Bardin, L., 1977. Análise de conteúdo. Lisboa: Edições 70. 225 p. [ Links ]

BRASIL, 1997a [viewed 10 January 2014]. Lei nº 9433, de 8 de janeiro de 1997. Institui a Política Nacional de Recursos Hídricos, cria o Sistema Nacional de Gerenciamento de Recursos Hídricos, regulamenta o inciso XIX do art. 21 da Constituição Federal, e altera o art. 1º da Lei nº 8.001, de 13 de março de 1990, que modificou a Lei nº 7.990, de 28 de dezembro de 1989. Diário Oficial da República Federativa do Brasil [online], Brasília, 9 jan. Available from: www.planalto.gov.br/ccivil_03/Leis/L9433.htm [ Links ]

BRASIL. Ministério da Educação – MEC. Secretaria de Educação Fundamental – SEF, 1997b. Parâmetros Curriculares Nacionais no primeiro e segundo ciclos do Ensino Fundamental. Brasília. [ Links ]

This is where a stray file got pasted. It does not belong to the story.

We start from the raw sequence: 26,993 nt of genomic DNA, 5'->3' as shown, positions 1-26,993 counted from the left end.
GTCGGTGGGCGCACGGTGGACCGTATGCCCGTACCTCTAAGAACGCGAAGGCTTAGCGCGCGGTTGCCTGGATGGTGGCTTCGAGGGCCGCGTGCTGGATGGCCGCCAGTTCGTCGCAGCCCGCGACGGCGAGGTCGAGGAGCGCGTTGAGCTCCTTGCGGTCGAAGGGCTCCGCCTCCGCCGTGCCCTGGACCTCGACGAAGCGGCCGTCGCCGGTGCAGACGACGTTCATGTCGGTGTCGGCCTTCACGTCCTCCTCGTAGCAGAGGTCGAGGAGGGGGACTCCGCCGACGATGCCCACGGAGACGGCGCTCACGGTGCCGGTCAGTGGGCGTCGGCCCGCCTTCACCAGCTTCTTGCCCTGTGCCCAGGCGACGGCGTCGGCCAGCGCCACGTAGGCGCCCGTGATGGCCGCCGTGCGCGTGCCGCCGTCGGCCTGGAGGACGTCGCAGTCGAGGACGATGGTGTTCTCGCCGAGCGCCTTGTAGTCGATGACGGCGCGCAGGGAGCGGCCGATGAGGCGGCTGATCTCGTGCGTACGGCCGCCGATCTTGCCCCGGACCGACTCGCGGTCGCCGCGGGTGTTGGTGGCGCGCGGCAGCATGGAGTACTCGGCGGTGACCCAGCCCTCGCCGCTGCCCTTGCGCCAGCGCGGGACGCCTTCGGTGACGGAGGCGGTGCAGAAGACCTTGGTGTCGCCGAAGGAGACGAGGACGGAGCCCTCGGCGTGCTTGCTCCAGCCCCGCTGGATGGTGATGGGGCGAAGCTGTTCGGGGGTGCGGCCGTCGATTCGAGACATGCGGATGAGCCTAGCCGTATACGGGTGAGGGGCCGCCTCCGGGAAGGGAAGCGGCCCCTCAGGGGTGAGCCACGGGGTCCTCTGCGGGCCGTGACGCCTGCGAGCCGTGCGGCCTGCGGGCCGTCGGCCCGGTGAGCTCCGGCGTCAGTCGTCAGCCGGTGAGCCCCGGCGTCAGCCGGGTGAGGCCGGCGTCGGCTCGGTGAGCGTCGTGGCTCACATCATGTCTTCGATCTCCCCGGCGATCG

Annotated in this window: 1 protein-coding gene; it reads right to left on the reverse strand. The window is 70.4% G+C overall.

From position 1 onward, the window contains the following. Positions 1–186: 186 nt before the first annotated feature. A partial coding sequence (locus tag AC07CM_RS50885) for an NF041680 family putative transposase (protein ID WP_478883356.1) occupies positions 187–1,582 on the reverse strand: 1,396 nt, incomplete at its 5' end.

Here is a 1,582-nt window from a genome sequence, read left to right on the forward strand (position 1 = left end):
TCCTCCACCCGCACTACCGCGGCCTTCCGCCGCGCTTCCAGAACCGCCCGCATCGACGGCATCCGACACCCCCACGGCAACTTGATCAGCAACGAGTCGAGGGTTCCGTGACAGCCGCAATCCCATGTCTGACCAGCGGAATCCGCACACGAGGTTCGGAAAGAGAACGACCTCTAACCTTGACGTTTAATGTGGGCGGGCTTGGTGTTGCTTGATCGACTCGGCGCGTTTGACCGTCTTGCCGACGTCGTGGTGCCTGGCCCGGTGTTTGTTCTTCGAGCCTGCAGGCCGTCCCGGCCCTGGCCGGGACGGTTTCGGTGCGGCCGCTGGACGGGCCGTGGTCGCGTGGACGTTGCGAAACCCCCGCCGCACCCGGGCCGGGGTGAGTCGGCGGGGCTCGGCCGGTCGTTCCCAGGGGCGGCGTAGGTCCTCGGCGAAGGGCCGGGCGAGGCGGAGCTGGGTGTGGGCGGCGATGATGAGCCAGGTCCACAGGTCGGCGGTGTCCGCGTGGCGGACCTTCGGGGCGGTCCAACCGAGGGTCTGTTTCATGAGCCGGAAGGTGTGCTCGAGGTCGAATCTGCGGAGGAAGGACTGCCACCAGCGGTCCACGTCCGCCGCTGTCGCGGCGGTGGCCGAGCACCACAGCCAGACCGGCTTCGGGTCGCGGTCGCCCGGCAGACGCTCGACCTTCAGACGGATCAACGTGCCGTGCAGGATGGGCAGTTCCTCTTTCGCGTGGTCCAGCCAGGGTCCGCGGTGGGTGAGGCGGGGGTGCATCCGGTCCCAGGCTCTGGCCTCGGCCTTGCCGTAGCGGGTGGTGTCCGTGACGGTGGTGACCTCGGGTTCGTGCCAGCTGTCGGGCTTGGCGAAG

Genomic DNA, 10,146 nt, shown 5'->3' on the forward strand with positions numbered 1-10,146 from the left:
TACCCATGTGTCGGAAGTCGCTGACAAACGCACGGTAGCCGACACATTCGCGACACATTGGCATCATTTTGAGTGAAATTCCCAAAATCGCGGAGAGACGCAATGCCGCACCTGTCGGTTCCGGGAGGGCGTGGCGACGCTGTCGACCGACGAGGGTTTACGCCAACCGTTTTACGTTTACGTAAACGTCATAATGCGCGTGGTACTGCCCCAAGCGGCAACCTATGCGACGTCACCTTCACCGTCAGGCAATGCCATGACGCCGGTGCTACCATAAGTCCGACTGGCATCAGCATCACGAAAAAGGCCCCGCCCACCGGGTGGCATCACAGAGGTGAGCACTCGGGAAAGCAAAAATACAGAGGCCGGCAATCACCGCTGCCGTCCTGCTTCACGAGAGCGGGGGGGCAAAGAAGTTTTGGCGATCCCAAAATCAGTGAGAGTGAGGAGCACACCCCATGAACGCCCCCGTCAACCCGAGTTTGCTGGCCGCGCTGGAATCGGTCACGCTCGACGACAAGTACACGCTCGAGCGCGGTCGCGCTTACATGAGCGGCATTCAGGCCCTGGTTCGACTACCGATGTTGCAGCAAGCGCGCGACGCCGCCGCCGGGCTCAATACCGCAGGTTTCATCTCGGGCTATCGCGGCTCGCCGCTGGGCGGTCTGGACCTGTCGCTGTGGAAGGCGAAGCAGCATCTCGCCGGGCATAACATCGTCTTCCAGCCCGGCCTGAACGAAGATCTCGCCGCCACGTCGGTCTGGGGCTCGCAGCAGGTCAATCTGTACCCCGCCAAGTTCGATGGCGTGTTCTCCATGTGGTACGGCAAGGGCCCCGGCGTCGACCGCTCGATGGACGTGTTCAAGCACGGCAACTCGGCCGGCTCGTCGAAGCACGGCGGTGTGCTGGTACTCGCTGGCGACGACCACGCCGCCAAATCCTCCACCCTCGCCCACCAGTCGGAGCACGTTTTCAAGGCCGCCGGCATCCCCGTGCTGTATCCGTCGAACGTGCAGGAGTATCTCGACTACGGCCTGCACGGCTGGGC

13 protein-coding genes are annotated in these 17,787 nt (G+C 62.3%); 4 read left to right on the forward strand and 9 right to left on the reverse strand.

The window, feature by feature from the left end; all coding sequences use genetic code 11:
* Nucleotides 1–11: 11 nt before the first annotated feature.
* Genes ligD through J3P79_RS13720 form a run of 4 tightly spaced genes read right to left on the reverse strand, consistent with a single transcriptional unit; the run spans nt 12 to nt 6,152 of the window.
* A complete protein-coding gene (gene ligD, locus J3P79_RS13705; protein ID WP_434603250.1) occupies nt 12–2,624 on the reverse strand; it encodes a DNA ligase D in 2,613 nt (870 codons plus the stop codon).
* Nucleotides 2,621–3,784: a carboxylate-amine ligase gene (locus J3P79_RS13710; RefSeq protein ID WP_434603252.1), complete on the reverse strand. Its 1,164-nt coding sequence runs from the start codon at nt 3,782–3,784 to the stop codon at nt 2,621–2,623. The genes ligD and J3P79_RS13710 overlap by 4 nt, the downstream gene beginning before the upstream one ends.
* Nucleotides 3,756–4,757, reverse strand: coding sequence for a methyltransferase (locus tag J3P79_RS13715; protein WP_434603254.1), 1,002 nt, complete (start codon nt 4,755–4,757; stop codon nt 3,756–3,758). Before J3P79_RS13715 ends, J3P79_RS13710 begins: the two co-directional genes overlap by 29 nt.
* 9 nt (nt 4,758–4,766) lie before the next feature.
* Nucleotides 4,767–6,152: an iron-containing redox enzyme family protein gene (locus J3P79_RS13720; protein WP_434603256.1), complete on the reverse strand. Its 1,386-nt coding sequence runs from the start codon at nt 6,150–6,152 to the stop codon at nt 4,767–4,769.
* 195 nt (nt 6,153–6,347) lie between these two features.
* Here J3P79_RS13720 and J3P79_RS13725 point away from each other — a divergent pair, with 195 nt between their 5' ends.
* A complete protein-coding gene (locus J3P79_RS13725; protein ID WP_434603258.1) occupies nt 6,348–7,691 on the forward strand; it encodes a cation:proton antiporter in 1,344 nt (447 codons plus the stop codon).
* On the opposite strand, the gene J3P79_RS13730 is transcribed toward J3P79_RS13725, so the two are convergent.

BRASIL. Ministério da Educação – MEC. Secretaria de Educação Fundamental – SEF, 1998a. Parâmetros Curriculares Nacionais: terceiro e quarto ciclos do Ensino Fundamental. Brasília. [ Links ]

BRASIL. Ministério da Educação – MEC. Secretaria de Educação Fundamental – SEF, 1998b. Parâmetros Curriculares Nacionais: Ensino Médio. Brasília. [ Links ]

BRASIL, 1999. Lei nº 9795, de 27 de abril de 1999. Dispõe sobre a educação ambiental, institui a Política Nacional de Educação Ambiental e dá outras providências. Diário Oficial da União, Brasília, 28 abr. [ Links ]

Carvalho, I.C.M., 2002. O “ambiental” como valor substantivo: uma reflexão sobre a identidade da educação ambiental. In: L. SAUVÉ, I. ORELANA and M. SATO, eds. Textos escolhidos em educação ambiental de uma América à outra. Montreal: ERE UQAM, pp. 85-90. Tomo I. [ Links ]

Dias, G.F., 2010. Educação ambiental: princípios e práticas. São Paulo: Gaia. 551 p. [ Links ]